Game Development Reference
// Perform cleanup here
Objects requiring finalization should be wrapped into the smallest object possible.
If your class accesses both managed and unmanaged memory, you should make a
child finalizer class that releases the unmanaged resources and encapsulates them
in the parent object. Keep in mind that in order for this to work, there cannot be
any strong references to the parent object.
Never implement a finalizer that blocks the finalization thread. Remember that there is only one
thread for it, and blocking this thread will prevent resources from being freed.
Finalization is a great feature to have, but it is also very important that you are
aware of the expensive performance implications. Another negative attribute of
finalization is that you do not really have control over when the finalizer will exe-
cute or when the garbage collector will perform cleanup. A solution to these problems
is to implement the dispose pattern which supports both the implicit and explicit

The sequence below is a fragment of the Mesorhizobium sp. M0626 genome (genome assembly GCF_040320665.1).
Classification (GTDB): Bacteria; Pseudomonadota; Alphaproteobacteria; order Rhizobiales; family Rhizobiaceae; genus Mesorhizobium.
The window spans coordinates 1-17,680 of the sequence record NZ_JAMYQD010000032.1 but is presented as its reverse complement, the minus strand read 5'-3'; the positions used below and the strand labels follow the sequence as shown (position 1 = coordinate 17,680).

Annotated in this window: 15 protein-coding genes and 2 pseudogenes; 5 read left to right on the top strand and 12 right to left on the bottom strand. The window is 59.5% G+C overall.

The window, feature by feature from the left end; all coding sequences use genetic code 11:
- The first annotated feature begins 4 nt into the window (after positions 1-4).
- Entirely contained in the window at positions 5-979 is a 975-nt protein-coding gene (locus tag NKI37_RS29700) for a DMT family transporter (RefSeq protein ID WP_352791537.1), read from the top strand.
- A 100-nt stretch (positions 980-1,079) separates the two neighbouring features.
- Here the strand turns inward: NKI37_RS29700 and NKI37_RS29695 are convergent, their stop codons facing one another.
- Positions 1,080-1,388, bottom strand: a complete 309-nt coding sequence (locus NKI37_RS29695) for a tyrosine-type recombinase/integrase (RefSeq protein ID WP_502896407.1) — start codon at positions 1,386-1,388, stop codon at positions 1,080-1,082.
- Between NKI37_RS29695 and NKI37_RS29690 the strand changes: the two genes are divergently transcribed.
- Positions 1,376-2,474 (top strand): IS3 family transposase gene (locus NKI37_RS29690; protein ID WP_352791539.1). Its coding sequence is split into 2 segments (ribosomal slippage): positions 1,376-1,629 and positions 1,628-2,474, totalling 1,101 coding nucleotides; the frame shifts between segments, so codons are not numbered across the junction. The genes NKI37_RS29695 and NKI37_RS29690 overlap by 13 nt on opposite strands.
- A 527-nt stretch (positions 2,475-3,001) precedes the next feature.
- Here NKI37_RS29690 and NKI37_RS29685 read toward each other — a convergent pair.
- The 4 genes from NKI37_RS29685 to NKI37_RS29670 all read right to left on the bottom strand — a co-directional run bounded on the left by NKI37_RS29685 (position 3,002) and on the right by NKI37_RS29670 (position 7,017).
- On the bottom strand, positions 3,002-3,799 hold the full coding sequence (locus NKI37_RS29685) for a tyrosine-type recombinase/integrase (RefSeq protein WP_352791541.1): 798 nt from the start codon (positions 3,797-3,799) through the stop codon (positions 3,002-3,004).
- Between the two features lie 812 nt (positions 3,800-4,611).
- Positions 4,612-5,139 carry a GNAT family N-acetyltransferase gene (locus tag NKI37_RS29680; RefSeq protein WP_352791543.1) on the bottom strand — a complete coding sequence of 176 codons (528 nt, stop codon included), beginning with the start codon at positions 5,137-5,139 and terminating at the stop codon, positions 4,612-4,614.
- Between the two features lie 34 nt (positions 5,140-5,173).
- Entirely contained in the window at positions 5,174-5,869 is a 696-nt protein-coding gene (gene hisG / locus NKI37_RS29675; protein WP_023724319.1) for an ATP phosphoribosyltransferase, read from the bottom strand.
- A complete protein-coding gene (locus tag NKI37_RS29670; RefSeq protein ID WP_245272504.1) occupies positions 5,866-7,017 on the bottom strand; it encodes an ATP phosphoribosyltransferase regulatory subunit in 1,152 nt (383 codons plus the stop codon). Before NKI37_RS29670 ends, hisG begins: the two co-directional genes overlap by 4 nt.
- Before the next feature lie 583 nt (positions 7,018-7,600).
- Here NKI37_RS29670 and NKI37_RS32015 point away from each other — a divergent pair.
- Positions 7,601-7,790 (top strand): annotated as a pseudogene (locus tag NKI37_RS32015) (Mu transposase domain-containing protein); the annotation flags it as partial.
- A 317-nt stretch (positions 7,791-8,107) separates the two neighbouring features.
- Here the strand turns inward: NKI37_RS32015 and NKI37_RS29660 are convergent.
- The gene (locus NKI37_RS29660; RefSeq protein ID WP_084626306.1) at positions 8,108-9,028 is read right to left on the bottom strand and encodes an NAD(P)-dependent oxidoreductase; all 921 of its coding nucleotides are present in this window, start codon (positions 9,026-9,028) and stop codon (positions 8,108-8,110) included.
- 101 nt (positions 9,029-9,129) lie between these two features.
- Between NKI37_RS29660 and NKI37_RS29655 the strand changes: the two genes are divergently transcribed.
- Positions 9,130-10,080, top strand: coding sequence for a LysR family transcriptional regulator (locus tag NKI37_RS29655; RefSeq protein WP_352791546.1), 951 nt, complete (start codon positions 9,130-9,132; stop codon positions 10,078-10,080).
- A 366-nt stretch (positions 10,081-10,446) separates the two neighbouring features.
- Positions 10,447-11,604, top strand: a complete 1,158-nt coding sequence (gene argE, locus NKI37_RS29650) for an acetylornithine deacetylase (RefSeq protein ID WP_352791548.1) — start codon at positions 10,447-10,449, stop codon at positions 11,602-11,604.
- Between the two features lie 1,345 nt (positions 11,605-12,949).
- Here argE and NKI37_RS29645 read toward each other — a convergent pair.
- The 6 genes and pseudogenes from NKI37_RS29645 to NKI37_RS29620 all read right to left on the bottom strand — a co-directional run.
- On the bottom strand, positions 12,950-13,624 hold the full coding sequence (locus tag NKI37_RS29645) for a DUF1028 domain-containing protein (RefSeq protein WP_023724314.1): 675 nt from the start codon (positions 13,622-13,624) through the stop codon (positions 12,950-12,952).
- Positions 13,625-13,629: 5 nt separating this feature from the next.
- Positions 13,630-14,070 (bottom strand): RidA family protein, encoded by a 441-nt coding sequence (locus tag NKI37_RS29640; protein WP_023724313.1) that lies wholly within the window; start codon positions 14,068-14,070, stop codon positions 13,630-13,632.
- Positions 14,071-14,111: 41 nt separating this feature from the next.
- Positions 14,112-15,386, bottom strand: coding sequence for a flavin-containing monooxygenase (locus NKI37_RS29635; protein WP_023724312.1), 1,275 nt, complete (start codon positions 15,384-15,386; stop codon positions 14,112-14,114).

freeing of resources.
The Dispose Pattern
For situations where the lifetime of an object is explicitly known, the dispose pat-
tern is used to release unmanaged resources. Functionality for disposable objects
is implemented through the IDisposable interface by providing an implementation
for the Dispose method. In fact, you never know how your object will be used, so
implementing a finalizer and IDisposable is the proper way of handling the release
of unmanaged resources.
Both the finalizer and the Dispose method will call the same code, and it is advis-
able to route them both to the same function so that the code is maintainable and
in one place only. When the Dispose method is called, it is important to inform the
garbage collector that finalization is not needed. This is done by calling the
The following code shows the proper way to implement IDisposable with support
for finalization and multi-threading:
public class YourClass : IDisposable